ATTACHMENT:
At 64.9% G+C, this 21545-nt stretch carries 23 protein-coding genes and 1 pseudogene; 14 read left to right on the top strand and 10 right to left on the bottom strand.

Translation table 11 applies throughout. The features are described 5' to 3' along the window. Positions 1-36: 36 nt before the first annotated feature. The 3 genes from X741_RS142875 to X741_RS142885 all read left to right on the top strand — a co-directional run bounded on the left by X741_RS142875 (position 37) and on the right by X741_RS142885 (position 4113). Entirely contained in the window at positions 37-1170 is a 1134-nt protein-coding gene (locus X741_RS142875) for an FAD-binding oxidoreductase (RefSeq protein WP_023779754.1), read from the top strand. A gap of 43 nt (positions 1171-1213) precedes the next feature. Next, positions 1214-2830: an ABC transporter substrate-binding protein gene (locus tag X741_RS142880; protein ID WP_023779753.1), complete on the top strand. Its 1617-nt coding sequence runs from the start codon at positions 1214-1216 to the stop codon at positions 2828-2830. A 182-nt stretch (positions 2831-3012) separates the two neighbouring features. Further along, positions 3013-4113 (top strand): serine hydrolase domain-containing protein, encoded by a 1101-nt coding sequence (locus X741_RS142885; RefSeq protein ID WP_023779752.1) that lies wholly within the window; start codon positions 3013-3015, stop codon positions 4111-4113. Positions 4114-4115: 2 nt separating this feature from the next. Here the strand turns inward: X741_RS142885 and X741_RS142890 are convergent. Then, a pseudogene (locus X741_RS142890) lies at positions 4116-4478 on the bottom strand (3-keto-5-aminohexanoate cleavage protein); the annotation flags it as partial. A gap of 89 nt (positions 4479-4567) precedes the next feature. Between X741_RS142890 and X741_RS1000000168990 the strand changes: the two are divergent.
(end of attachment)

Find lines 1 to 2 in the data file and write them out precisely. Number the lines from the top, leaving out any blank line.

At 64.9% G+C, this 21545-nt stretch carries 23 protein-coding genes and 1 pseudogene; 14 read left to right on the top strand and 10 right to left on the bottom strand.

Translation table 11 applies throughout. The features are described 5' to 3' along the window. Positions 1-36: 36 nt before the first annotated feature. The 3 genes from X741_RS142875 to X741_RS142885 all read left to right on the top strand — a co-directional run bounded on the left by X741_RS142875 (position 37) and on the right by X741_RS142885 (position 4113). Entirely contained in the window at positions 37-1170 is a 1134-nt protein-coding gene (locus X741_RS142875) for an FAD-binding oxidoreductase (RefSeq protein WP_023779754.1), read from the top strand. A gap of 43 nt (positions 1171-1213) precedes the next feature. Next, positions 1214-2830: an ABC transporter substrate-binding protein gene (locus tag X741_RS142880; protein ID WP_023779753.1), complete on the top strand. Its 1617-nt coding sequence runs from the start codon at positions 1214-1216 to the stop codon at positions 2828-2830. A 182-nt stretch (positions 2831-3012) separates the two neighbouring features. Further along, positions 3013-4113 (top strand): serine hydrolase domain-containing protein, encoded by a 1101-nt coding sequence (locus X741_RS142885; RefSeq protein ID WP_023779752.1) that lies wholly within the window; start codon positions 3013-3015, stop codon positions 4111-4113. Positions 4114-4115: 2 nt separating this feature from the next. Here the strand turns inward: X741_RS142885 and X741_RS142890 are convergent. Then, a pseudogene (locus X741_RS142890) lies at positions 4116-4478 on the bottom strand (3-keto-5-aminohexanoate cleavage protein); the annotation flags it as partial. A gap of 89 nt (positions 4479-4567) precedes the next feature. Between X741_RS142890 and X741_RS1000000168990 the strand changes: the two are divergent.